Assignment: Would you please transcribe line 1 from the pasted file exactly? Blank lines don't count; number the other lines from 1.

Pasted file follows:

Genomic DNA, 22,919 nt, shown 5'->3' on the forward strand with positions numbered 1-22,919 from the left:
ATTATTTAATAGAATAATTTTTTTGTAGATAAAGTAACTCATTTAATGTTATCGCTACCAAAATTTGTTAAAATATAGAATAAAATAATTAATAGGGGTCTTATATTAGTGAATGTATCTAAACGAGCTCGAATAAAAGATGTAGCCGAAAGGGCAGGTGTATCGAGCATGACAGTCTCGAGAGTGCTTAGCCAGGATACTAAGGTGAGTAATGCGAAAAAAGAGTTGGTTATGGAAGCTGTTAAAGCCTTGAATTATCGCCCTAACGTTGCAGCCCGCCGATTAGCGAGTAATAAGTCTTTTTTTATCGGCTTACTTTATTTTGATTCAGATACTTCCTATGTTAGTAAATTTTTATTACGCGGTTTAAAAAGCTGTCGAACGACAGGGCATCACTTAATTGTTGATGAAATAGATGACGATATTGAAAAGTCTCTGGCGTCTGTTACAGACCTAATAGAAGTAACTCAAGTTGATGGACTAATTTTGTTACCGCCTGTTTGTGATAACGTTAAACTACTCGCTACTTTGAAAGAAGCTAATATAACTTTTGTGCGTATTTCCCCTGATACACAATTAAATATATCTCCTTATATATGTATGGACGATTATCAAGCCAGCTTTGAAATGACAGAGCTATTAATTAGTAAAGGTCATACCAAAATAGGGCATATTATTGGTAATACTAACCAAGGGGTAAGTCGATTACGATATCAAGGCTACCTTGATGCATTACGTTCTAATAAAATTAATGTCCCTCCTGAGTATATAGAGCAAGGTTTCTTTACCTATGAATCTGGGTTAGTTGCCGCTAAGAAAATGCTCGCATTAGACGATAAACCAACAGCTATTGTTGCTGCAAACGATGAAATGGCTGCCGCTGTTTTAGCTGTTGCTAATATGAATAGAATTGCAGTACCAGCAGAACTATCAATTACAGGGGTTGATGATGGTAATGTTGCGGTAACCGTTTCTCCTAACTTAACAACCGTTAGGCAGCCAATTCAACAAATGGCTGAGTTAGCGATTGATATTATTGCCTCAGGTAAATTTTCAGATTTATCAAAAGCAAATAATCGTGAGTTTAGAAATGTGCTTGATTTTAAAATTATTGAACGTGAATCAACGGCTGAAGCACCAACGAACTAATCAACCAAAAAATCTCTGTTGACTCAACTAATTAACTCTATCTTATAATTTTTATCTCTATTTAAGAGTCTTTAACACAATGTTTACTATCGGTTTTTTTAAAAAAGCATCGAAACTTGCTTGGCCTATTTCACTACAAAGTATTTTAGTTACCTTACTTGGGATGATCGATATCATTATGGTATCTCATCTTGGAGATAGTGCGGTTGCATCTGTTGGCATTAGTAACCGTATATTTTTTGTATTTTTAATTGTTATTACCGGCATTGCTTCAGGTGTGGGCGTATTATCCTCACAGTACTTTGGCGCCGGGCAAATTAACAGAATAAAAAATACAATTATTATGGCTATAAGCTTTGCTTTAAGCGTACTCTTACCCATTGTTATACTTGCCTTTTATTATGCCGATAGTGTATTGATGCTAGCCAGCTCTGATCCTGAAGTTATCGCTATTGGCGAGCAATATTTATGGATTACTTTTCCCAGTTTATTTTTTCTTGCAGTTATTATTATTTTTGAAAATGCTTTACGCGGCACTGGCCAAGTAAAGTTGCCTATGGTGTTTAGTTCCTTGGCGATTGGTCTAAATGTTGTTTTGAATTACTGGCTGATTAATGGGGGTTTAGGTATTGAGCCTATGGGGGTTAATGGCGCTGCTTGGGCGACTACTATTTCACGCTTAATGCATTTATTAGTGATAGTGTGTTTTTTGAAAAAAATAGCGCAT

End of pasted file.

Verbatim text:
Genomic DNA, 22,919 nt, shown 5'->3' on the forward strand with positions numbered 1-22,919 from the left: